Deacon-structing Dedication Feasts

Deacon Pedro

Monday, November 9, 2020

The Archbasilica of St. John Lateran in Rome. Photo credit: Sonse on Wikimedia Commons, used under the terms of license CC BY 2.0
We are all familiar with feast days and solemnities in our Catholic liturgical calendar. These are the days when we commemorate saints, or sometimes events, that are important in our tradition. This month we celebrate two feasts that are particularly interesting as they do not commemorate a person or an event but rather a building, or the dedication of a building.
Today, November 9th, we celebrate the Dedication of the Lateran Basilica, and on November 18th we remember the Dedication of the Basilicas of St. Peter and St. Paul. The other feast day in our calendar that commemorates the dedication of a building is on August 5th, when we celebrate the Dedication of the Basilica of St. Mary Major.
Why do we commemorate the dedication of these buildings?
Let me start with St. Mary Major.
It was built in the 5th century after the Council of Ephesus declared that Mary is the “Mother of God”. It is the oldest church in the West dedicated to the honour of the Blessed Virgin Mary. It is called “major” because it is one of four “major basilicas” in Rome. The other three are — you guessed it — St. John Lateran, St. Peter's, and St. Paul Outside the Walls.
The original building of St. Paul Outside the Walls was erected by Constantine over the place where St. Paul is buried, located outside Rome's Aurelian Walls on the Ostian Way, which is why it is “outside the walls”.
St. Peter’s Basilica was also begun by Constantine and completed by Pope Sylvester. It was built over the burial site of St. Peter and is the most prominent church in Rome; however, it is not a cathedral, as it is not the seat of a bishop.
The Cathedral of Rome is St. John Lateran.
The official name is the Cathedral of the Most Holy Saviour and of Saints John the Baptist and the Evangelist in the Lateran. It is also referred to as the Papal Archbasilica of Saint John in Lateran, or simply the Lateran Basilica. It is the cathedral of the Diocese of Rome and the seat of the bishop of Rome, who is the pope. St. John Lateran is also considered to be the "mother church" of all the world.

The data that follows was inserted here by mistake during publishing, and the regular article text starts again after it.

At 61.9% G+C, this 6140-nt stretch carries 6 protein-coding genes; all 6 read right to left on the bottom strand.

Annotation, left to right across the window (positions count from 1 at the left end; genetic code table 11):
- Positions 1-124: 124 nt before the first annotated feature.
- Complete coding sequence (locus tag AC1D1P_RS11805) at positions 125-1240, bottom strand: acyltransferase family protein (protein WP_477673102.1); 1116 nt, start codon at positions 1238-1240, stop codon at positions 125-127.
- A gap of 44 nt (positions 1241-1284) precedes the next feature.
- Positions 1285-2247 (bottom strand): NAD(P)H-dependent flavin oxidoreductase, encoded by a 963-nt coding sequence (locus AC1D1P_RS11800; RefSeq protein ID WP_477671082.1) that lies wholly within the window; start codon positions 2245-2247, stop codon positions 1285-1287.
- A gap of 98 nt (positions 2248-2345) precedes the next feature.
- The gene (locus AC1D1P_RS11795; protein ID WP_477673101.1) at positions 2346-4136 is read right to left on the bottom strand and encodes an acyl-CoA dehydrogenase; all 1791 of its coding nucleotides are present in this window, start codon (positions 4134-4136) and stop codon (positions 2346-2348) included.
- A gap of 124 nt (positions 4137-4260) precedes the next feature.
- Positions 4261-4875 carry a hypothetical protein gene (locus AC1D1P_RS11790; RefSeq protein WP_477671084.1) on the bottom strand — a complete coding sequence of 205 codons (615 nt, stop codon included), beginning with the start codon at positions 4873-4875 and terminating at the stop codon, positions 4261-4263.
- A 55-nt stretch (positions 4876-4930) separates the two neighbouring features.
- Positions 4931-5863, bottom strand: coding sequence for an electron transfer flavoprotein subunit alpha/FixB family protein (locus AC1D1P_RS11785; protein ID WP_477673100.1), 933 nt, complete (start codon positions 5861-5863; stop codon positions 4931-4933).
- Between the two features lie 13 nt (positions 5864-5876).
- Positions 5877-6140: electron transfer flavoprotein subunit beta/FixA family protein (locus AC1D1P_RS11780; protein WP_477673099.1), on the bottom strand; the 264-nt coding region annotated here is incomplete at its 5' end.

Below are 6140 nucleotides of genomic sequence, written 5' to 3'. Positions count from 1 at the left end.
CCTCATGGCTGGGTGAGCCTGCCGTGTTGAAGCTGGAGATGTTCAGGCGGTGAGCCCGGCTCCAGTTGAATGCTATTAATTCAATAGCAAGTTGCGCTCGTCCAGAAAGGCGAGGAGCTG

St. John Lateran was also built by Constantine on land that had belonged to the Laterini family and is the oldest and highest ranking of the four papal major basilicas, which is why it is also called "archbasilica". It is also oldest basilica in the West. In fact, only a few years before it was built, it had been illegal to practice Christianity in the Roman Empire. It was Constantine who changed all that.
Feasts commemorating the dedications of these four basilicas have been observed since the 12th century.
What’s interesting to me is that on August 5th when we commemorate the dedication of St. Mary Major and on November 18th when we celebrate the dedication of the Basilicas of Peter and Paul, the focus of those celebrations is Mary and the Apostles, respectively. So we can also say that August 5th is a Marian feast and November 18th is a feast of the Apostles Peter and Paul.
However, November 9th is a day when we actually celebrate the building. It is a day when we are called to remember the importance and symbolism of the church building.
It’s true that we do not need buildings in order to be Church. Today's second reading, from St. Paul's First Letter to the Corinthians, tells us that we are God's building (1 Corinthians 3:9-11, 16-17). The Church is the people, the Body of Christ. St. Paul says that we are the temple of God. That's the temple that matters. However, the buildings are important as they are a symbol of our interior temple, and that temple is holy.
On the Feast of the Dedication of St. John Lateran, the Office of Readings includes a sermon by St. Caesarius of Arles (470-542). In it he says:
“Whenever we come to church, we must prepare our hearts to be as beautiful as we expect this church to be. Do you wish to find this basilica immaculately clean? Then do not soil your soul with the filth of sins. Do you wish this basilica to be full of light? God too wishes that your soul be not in darkness, but that the light of good works shine in us, so that he who dwells in the heavens will be glorified. Just as you enter this church building, so God wishes to enter into your soul, for he promised: I shall live in them, and I shall walk the corridors of their hearts.”
Those are great words to think of each time we enter a church. They are also good to think of when we remember that all church buildings are dedicated. Recently, my parish celebrated the 80th anniversary of the dedication of the original parish building. Remembering these days helps us remember where we came from.
And today, as we commemorate the dedication of that building, St. John Lateran – and also when we remember the dedications of St. Mary Major and St. Peter and St. Paul Outside the Walls – let’s remember where we came from: a small, persecuted church which spread to every corner of the globe to become the largest religion in the world.
St. John Lateran is where that new season of the Church began.

pedroEvery week, Deacon Pedro takes a particular topic apart, not so much to explore or explain the subject to its fullness, but rather to provide insights that will deepen our understanding of the subject. And don’t worry, at the end of the day he always puts the pieces back together. There are no limits to deaconstructing: Write to him and ask any questions about the faith or Church teaching: pedro@saltandlighttv.org. Follow him on Facebook, Twitter and Instagram.


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